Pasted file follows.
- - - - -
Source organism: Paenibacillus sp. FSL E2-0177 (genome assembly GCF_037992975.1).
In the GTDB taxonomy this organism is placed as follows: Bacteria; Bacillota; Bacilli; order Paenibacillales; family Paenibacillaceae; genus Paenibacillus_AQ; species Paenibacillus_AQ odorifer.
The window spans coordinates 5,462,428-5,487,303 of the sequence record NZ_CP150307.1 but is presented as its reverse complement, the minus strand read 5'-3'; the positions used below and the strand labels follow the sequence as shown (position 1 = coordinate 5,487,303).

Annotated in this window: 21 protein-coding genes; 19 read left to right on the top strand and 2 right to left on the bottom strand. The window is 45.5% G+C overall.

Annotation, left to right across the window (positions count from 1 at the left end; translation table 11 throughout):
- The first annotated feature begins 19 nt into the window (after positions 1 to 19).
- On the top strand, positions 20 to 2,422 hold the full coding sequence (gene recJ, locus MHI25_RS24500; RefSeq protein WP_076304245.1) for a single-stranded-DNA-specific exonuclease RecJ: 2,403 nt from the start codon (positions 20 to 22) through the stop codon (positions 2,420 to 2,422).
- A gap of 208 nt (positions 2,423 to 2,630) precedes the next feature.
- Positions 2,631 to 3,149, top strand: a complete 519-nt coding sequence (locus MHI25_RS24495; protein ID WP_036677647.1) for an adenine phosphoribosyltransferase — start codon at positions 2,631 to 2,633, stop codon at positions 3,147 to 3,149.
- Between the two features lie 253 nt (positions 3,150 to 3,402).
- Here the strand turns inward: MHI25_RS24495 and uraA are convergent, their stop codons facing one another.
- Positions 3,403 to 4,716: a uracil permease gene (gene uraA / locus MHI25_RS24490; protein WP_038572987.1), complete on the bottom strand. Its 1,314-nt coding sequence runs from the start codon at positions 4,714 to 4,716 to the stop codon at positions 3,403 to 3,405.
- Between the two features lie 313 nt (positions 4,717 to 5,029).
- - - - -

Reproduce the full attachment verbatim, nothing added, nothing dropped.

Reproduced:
Source organism: Paenibacillus sp. FSL E2-0177 (genome assembly GCF_037992975.1).
In the GTDB taxonomy this organism is placed as follows: Bacteria; Bacillota; Bacilli; order Paenibacillales; family Paenibacillaceae; genus Paenibacillus_AQ; species Paenibacillus_AQ odorifer.
The window spans coordinates 5,462,428-5,487,303 of the sequence record NZ_CP150307.1 but is presented as its reverse complement, the minus strand read 5'-3'; the positions used below and the strand labels follow the sequence as shown (position 1 = coordinate 5,487,303).

Annotated in this window: 21 protein-coding genes; 19 read left to right on the top strand and 2 right to left on the bottom strand. The window is 45.5% G+C overall.

Annotation, left to right across the window (positions count from 1 at the left end; translation table 11 throughout):
- The first annotated feature begins 19 nt into the window (after positions 1 to 19).
- On the top strand, positions 20 to 2,422 hold the full coding sequence (gene recJ, locus MHI25_RS24500; RefSeq protein WP_076304245.1) for a single-stranded-DNA-specific exonuclease RecJ: 2,403 nt from the start codon (positions 20 to 22) through the stop codon (positions 2,420 to 2,422).
- A gap of 208 nt (positions 2,423 to 2,630) precedes the next feature.
- Positions 2,631 to 3,149, top strand: a complete 519-nt coding sequence (locus MHI25_RS24495; protein ID WP_036677647.1) for an adenine phosphoribosyltransferase — start codon at positions 2,631 to 2,633, stop codon at positions 3,147 to 3,149.
- Between the two features lie 253 nt (positions 3,150 to 3,402).
- Here the strand turns inward: MHI25_RS24495 and uraA are convergent, their stop codons facing one another.
- Positions 3,403 to 4,716: a uracil permease gene (gene uraA / locus MHI25_RS24490; protein WP_038572987.1), complete on the bottom strand. Its 1,314-nt coding sequence runs from the start codon at positions 4,714 to 4,716 to the stop codon at positions 3,403 to 3,405.
- Between the two features lie 313 nt (positions 4,717 to 5,029).